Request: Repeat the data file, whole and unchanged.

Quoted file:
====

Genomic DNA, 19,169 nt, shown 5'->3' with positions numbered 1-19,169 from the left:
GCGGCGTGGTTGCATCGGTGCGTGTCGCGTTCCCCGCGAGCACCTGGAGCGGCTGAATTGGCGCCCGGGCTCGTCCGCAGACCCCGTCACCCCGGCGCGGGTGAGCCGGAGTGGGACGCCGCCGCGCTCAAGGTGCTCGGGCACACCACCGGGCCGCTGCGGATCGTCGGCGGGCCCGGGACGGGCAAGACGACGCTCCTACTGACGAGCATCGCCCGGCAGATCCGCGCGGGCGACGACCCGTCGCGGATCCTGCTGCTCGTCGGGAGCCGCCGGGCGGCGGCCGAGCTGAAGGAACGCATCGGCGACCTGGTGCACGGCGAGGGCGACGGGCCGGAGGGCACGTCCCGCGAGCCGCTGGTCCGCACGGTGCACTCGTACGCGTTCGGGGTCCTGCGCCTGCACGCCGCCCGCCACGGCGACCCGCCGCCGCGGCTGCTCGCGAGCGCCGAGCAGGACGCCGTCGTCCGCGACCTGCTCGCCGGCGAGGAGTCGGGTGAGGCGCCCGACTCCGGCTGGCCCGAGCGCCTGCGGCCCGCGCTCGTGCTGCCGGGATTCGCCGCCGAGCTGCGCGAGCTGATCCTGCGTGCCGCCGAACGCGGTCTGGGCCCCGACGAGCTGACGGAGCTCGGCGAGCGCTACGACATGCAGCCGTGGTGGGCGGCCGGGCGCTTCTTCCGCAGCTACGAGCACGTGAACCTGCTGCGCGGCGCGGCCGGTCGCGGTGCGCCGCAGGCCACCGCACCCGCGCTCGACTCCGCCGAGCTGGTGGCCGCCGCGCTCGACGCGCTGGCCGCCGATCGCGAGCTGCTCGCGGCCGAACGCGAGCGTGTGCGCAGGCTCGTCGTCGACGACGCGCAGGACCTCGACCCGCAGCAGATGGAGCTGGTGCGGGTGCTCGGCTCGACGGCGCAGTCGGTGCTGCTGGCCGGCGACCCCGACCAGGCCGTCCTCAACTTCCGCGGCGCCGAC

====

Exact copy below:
Genomic DNA, 19,169 nt, shown 5'->3' with positions numbered 1-19,169 from the left:
GCGGCGTGGTTGCATCGGTGCGTGTCGCGTTCCCCGCGAGCACCTGGAGCGGCTGAATTGGCGCCCGGGCTCGTCCGCAGACCCCGTCACCCCGGCGCGGGTGAGCCGGAGTGGGACGCCGCCGCGCTCAAGGTGCTCGGGCACACCACCGGGCCGCTGCGGATCGTCGGCGGGCCCGGGACGGGCAAGACGACGCTCCTACTGACGAGCATCGCCCGGCAGATCCGCGCGGGCGACGACCCGTCGCGGATCCTGCTGCTCGTCGGGAGCCGCCGGGCGGCGGCCGAGCTGAAGGAACGCATCGGCGACCTGGTGCACGGCGAGGGCGACGGGCCGGAGGGCACGTCCCGCGAGCCGCTGGTCCGCACGGTGCACTCGTACGCGTTCGGGGTCCTGCGCCTGCACGCCGCCCGCCACGGCGACCCGCCGCCGCGGCTGCTCGCGAGCGCCGAGCAGGACGCCGTCGTCCGCGACCTGCTCGCCGGCGAGGAGTCGGGTGAGGCGCCCGACTCCGGCTGGCCCGAGCGCCTGCGGCCCGCGCTCGTGCTGCCGGGATTCGCCGCCGAGCTGCGCGAGCTGATCCTGCGTGCCGCCGAACGCGGTCTGGGCCCCGACGAGCTGACGGAGCTCGGCGAGCGCTACGACATGCAGCCGTGGTGGGCGGCCGGGCGCTTCTTCCGCAGCTACGAGCACGTGAACCTGCTGCGCGGCGCGGCCGGTCGCGGTGCGCCGCAGGCCACCGCACCCGCGCTCGACTCCGCCGAGCTGGTGGCCGCCGCGCTCGACGCGCTGGCCGCCGATCGCGAGCTGCTCGCGGCCGAACGCGAGCGTGTGCGCAGGCTCGTCGTCGACGACGCGCAGGACCTCGACCCGCAGCAGATGGAGCTGGTGCGGGTGCTCGGCTCGACGGCGCAGTCGGTGCTGCTGGCCGGCGACCCCGACCAGGCCGTCCTCAACTTCCGCGGCGCCGAC